How Early Should Your Child's Oral Health Care Begin? Written By: Dr. Ankita Shah, February 2019

Baby Teeth

In developing countries like India 33-80 % of kids aged 2-5 yrs suffer from a disease called as Early Childhood Caries often referred as ECC which starts off as early as the teeth appear.

As we all know “Prevention is better than cure," it is best to visit a pediatric dentist as soon as the first tooth erupts or no later than your child's first birthday.

Parents should be given knowledge that to ensure an optimal oral health environment one should initiate right from infancy. Studies have shown that there exists a Window of Infectivity between 19-28 months which is also the period of active tooth eruption. This is the interval where infant's diet changes and growth of cariogenic bacteria increases which in turn combine to promote plaque formation and subsequent acid production which leads to cavitation.

Prenatal counseling to expectant mothers greatly helps in reducing dental caries. The goal of prenatal care is to educate the parents about dental growth and development as well as prevention of dental caries. Emphasis is also laid on how habits and lifestyle, nutrition and certain medications taken during pregnancy can affect your child's teeth.

Post natal care is to provide preventive, anticipatory and therapeutic guidance. It also helps in deciding the periodicity of subsequent visits which generally is semiannually. Breastfeeding, bottle feeding and weaning play an important role in laying a foundation for good infancy oral health.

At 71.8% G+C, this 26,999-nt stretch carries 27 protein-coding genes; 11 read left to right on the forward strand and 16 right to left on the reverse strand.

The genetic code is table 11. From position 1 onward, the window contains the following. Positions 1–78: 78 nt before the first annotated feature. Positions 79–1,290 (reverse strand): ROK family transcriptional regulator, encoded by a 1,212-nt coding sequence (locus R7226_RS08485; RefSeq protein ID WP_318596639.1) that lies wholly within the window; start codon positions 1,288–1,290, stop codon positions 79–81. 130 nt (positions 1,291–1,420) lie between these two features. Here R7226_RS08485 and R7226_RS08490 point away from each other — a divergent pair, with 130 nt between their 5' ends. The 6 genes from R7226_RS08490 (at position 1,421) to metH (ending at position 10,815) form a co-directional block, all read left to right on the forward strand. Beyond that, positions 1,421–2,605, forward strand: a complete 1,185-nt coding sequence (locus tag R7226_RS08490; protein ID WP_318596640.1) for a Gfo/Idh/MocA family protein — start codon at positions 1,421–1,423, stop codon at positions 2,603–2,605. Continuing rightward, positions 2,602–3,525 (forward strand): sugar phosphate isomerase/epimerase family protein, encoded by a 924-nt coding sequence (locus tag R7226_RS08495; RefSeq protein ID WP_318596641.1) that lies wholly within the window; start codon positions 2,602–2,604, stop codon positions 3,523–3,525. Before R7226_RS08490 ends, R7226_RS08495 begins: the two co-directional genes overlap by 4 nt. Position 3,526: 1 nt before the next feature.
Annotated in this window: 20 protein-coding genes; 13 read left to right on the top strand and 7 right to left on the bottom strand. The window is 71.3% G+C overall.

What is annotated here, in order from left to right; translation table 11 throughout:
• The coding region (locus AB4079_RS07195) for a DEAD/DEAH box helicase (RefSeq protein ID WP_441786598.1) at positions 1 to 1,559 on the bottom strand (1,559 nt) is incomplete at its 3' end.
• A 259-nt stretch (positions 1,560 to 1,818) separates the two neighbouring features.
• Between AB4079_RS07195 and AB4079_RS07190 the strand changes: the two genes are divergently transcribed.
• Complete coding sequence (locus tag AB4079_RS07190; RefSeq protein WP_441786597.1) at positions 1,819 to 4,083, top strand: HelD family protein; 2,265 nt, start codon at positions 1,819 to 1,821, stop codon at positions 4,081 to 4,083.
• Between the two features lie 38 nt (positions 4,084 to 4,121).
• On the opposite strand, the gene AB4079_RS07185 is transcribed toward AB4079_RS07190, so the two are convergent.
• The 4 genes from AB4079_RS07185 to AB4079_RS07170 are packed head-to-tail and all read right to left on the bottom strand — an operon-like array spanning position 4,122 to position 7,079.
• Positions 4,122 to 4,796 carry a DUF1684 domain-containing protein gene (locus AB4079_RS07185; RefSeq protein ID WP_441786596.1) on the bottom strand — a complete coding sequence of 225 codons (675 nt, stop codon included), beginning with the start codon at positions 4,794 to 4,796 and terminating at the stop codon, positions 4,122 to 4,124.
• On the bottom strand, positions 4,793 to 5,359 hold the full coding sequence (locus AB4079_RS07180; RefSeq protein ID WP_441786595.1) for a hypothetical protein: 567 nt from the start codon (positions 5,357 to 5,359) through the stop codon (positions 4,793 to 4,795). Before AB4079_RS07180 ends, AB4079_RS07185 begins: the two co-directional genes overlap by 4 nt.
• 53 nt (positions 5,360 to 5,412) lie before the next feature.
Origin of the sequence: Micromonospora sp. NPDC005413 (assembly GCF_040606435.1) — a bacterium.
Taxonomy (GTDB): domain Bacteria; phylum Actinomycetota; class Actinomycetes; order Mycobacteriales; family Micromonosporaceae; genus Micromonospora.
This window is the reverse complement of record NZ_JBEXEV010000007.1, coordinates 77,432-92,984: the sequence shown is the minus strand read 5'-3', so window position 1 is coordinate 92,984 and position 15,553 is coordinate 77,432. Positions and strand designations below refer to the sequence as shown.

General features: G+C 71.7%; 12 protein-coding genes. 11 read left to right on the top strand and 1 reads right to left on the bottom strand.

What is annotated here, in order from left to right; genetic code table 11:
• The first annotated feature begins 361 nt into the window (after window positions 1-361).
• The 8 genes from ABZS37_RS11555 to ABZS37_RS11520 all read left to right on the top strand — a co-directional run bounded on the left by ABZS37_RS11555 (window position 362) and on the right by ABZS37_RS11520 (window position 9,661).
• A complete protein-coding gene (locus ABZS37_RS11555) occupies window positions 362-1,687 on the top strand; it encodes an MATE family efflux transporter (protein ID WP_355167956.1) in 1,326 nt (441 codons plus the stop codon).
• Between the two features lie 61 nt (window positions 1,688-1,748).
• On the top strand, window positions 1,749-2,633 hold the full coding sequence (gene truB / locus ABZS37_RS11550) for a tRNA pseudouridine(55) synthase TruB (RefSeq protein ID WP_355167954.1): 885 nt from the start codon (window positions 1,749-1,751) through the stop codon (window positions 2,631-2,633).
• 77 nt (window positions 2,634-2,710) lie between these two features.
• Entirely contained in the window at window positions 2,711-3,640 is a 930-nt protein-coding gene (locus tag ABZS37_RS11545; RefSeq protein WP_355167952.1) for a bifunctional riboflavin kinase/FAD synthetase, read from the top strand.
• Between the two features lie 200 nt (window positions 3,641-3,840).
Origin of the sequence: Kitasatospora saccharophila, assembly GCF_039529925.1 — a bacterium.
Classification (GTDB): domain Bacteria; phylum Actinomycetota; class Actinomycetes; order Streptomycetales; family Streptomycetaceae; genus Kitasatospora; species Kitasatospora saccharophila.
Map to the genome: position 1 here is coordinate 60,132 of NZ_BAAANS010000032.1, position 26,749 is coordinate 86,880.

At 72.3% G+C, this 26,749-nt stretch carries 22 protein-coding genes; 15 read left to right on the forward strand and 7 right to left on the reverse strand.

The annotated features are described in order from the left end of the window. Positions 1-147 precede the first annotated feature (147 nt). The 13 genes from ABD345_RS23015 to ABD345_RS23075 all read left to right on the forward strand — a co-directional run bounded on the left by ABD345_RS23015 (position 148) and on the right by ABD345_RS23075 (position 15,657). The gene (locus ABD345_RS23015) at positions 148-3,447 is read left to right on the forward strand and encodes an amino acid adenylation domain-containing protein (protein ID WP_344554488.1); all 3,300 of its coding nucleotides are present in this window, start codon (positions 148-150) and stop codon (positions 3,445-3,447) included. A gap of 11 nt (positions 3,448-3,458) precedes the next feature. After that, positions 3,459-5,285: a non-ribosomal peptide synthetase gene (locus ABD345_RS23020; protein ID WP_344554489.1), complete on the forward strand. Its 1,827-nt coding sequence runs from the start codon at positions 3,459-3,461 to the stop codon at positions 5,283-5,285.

The relationship of these individual factors and its effects on oral health will be discussed in the following posts.

It is thus essential to establish a Dental Home for your child no later than 12 months which positively reinforces both the parents and children towards achieving oral health care in a comprehensive, continuously accessible, coordinated and family centered way.

"It's better to start early than to chase the cure."

Keywords : Prevention is better than cure, infant oral health care, pediatric dentist, prenatal care, oral health, postnatal care, infancy, cariogenic bacteria